There are, within Myron Medcalf's writings, some pieces that wouldn't be considered the most desirable posts. And yes, all writing jobs are challenging.
But certain columns seem to possess more obstacles than the rest. It's always an achievement to earn the opportunity to write for one of the country's many sports blogs. But the awful contortions of English and trollish arguments seem to outweigh the positives in these pieces. These are the ones we'd consider "bad jobs."
Myron Gets Every Single Prediction Wrong about the 2014 Sweet 16
Every night, when you're trying to create content to piss off fan bases for page clicks, you have to wonder what happens after your head hits the pillow. Columnists around the country are subject to temptation that can lead to actions that make them as relevant as Skip Bayless. But only Myron Medcalf resides in a place where it's possible to go 0/10 on Sweet 16 predictions and still be considered an authority of some kind. Sure, the flip side is that columnists have zero accountability and can craft a hodgepodge of inane stupidity that has been enticing readers for decades. Yet there are also plenty of reasons for parents to keep their children away from this, too. And Myron gets paid -- a lot more than we get paid -- for his trouble.
Myron Believed that Middle Tennessee State will reach the 2013 Sweet 16
Mind numbing silliness. It's that simple. If you're a writer at ESPN, you have to deal with it. And it should be a daily public relations nightmare for his employer and the platforms it supports. This prediction's historic mediocrity can't be blamed on mind numbing silliness, though. His predecessors have struggled with writing in a fruitful topic area. Without trolling for clicks, Myron can't convince readers to come to his blog. Oh, and then there's the aftermath of an oddly forced conversational style. Prose is stilted. But it's difficult to remove the stench of trying too hard, especially since every other sentence begins with a conjunction. Myron continues to fight against the grain.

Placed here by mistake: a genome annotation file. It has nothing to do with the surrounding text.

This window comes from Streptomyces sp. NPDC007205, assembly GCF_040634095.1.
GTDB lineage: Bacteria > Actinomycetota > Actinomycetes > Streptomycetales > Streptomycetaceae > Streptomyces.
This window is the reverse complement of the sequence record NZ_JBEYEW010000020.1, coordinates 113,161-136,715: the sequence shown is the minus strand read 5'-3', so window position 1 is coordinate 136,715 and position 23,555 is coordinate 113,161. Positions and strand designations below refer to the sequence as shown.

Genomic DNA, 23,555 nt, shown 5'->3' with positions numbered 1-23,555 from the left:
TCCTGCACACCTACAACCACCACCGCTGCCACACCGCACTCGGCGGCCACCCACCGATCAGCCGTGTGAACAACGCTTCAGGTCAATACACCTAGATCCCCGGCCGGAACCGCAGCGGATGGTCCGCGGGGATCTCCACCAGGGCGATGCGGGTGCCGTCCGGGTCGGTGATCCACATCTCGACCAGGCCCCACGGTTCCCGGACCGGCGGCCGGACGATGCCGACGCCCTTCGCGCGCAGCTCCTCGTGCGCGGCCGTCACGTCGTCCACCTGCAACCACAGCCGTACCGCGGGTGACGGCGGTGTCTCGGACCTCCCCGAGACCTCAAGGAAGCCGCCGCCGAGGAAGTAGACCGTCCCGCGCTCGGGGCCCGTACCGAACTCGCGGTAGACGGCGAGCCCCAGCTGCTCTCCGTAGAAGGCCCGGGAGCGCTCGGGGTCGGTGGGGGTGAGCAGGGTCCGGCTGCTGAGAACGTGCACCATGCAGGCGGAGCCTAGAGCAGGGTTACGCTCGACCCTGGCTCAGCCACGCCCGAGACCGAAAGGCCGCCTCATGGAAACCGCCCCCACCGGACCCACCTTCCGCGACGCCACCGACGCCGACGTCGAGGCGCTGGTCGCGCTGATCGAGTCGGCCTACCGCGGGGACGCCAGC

Honorable "Bad Jobs" Mention:
Myron Believed Kevin Payton should have Started over Al Nolen
Seriously. Never forget.
Editor's note: For context on this piece (and to convince yourself that this is actually how someone who gets paid to be a journalist writes), you could read Medcalf's latest boring and tacky diatribe about "bad jobs" on which he includes Minnesota basketball. I'm not going to link because Google exists. If you to give him a page hit, you will find him firing off a blunderbuss filled with troll shot at many different programs (and see how closely I am mirroring his writing style). Some of them are deserved, most of them are not. It's a list that includes Minnesota, but not Penn State. To top it off, the title of the piece is an affront to English.
What did Myron actually say about Minnesota?
I'm glad you rhetorically asked. Here's the paragraph line by line.
Three of the top 30 recruits in the 2014 class per RecruitingNation (Reid Travis, Rashad Vaughn and Tyus Jones) were all from Minnesota.